b(11). Wall Hills Farm, house, 1,050 yards N.E. of the church, has a late 16th-century W. cross-wing, a main block of the 17th century and a modern wing on the E. The walls are mostly of rubble and brick.
b(12). Thornbury Mill, about ½ m. S.E. of the church, has rubble walls.
b(13). Wall Hills Camp (760 ft.) occupies the southern and higher portion of a somewhat flat-topped hill, ½ m. E. of the church. It encloses an area of about 23 acres and is of an irregular oval form generally following the contours. It is surrounded by a rampart (Plate 3) of an average height of 12 ft. above the level of the enclosure and having a steep outer scarp which rises, in places, to a height of 40 ft. above the present ditch level. As far as can be seen from a small excavation, the rampart would appear to be constructed above the camp-level, of earth and large stones. The rampart was probably encircled by an outer ditch, but this has been largely filled in and now only exists along the N. end and, faintly, along the E. side, the latter side showing traces of a slight outer rampart at its N. end. There are two original entrances. The one on the S.E. (Plate 3) has the rampart both turned inwards and projected outwards. The second entrance is at the N. end of the W. side where the rampart again curves inwards on the N. side of the opening, but has been destroyed on the S. side. There are two other entrances, one on the S. and the other on the N.E., but these would appear to be modern, as also are the two gaps in the N. and E. ramparts. Like the similarly named camp at Ledbury, its construction generally would suggest an Early Iron Age origin.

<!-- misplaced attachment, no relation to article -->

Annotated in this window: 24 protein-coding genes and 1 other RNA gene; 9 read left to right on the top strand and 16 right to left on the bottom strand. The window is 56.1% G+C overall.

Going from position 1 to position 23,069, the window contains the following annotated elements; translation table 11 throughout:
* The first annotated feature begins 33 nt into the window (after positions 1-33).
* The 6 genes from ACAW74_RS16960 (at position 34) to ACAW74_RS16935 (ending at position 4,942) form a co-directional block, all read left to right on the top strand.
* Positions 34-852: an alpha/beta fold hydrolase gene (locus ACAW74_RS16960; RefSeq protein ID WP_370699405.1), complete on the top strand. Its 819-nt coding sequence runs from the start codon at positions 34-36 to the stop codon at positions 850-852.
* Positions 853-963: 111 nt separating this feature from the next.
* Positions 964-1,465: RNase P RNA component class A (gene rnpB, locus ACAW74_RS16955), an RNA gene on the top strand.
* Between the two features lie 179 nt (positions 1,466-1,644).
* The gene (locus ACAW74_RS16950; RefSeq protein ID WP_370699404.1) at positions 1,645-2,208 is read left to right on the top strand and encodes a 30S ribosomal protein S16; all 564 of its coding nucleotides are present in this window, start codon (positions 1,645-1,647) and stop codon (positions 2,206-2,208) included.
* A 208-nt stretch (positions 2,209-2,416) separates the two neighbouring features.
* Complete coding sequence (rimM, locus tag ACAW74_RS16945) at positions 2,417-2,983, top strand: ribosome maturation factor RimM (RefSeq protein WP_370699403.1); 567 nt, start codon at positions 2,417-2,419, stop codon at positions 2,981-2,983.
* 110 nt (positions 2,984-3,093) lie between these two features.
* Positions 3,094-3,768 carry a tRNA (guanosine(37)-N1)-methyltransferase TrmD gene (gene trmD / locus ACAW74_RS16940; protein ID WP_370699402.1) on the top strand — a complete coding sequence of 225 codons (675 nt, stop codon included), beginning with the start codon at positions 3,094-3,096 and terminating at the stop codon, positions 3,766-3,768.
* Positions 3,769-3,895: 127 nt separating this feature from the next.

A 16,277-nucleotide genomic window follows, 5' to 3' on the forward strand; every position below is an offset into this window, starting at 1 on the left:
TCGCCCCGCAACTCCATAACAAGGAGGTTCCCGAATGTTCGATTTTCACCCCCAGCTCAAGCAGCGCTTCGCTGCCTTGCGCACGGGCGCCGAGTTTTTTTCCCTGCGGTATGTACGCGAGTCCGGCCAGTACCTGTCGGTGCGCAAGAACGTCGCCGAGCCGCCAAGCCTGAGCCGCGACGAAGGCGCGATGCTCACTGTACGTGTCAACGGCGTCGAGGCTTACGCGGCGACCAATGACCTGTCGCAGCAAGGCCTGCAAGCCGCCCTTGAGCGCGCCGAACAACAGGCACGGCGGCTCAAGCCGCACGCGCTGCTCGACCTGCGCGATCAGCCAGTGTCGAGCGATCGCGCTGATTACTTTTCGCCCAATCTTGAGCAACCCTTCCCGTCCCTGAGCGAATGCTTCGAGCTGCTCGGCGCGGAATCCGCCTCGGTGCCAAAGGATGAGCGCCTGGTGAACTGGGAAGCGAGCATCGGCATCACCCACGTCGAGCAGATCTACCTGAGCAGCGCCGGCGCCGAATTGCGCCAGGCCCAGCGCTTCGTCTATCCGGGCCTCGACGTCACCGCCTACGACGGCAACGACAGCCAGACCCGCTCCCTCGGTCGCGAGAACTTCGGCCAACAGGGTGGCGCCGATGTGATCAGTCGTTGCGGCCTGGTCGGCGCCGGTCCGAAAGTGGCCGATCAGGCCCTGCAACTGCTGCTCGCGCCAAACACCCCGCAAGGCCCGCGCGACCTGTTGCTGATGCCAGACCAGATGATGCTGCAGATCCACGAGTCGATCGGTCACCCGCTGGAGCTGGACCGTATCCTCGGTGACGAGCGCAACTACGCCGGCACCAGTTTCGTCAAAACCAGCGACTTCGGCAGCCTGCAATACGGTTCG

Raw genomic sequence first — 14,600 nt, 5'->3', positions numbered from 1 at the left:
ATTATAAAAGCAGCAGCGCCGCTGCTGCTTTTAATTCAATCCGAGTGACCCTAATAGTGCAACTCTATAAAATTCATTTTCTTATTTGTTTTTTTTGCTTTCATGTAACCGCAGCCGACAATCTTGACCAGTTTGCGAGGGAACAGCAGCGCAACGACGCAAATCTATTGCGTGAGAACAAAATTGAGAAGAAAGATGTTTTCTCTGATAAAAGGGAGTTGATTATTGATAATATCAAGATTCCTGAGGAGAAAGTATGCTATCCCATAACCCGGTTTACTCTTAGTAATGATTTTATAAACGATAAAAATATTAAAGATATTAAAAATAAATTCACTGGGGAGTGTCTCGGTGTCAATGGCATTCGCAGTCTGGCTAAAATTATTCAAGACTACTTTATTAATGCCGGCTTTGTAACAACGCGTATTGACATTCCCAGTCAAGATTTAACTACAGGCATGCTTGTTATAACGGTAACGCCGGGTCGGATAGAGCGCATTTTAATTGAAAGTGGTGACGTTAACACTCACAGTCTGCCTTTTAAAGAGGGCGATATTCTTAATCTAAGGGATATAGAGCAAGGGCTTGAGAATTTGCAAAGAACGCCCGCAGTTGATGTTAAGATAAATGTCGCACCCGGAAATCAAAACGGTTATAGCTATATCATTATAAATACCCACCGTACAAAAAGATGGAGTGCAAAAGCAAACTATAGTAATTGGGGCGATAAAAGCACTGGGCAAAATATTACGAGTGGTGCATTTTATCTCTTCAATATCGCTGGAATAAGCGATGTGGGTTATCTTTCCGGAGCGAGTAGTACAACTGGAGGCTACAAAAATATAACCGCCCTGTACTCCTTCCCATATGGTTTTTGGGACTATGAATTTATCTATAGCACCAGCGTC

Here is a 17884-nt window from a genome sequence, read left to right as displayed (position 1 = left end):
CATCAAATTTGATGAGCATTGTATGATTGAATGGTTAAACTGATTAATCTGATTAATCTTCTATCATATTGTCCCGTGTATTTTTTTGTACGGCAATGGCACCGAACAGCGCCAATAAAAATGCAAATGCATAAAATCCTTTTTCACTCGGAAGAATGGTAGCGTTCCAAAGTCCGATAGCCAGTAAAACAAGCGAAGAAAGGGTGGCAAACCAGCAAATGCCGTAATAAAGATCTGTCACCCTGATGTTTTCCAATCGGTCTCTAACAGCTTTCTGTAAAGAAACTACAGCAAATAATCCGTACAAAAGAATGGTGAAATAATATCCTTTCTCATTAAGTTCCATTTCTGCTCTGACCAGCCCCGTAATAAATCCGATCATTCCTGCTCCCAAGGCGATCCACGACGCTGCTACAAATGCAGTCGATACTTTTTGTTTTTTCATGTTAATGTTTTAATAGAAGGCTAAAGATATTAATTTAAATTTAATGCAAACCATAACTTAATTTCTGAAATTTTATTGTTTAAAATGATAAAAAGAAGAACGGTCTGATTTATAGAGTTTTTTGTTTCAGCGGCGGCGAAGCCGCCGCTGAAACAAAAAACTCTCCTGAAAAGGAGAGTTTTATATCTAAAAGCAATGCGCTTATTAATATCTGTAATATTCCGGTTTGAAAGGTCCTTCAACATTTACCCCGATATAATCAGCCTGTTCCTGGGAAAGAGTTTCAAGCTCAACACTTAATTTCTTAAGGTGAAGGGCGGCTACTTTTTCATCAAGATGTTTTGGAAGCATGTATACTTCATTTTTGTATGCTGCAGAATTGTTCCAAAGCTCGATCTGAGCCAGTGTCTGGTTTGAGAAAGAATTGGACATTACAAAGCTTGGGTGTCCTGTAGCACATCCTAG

On the S.W. of the camp, following the line of the rampart and external to it, is an artificial terrace with two lower terraces or lynchets at its more northerly end. There are also some traces of terracing in the fields immediately E. of the camp.
Condition—Of camp, fairly good.
a(14). Enclosure, probably Park Pale, surrounding Park Farm and ¾ m. W. of the church, is irregular on plan and about 97 acres in extent. The boundary is formed by a bank and external ditch, the former rising some 5 to 6 ft. above the bottom of the ditch. The enclosure is not now continuous. It would seem to have been formed to enclose the cultivated land or pasture immediately surrounding the house from the remainder of the park or forest-land surrounding it, presumably that of Netherwood.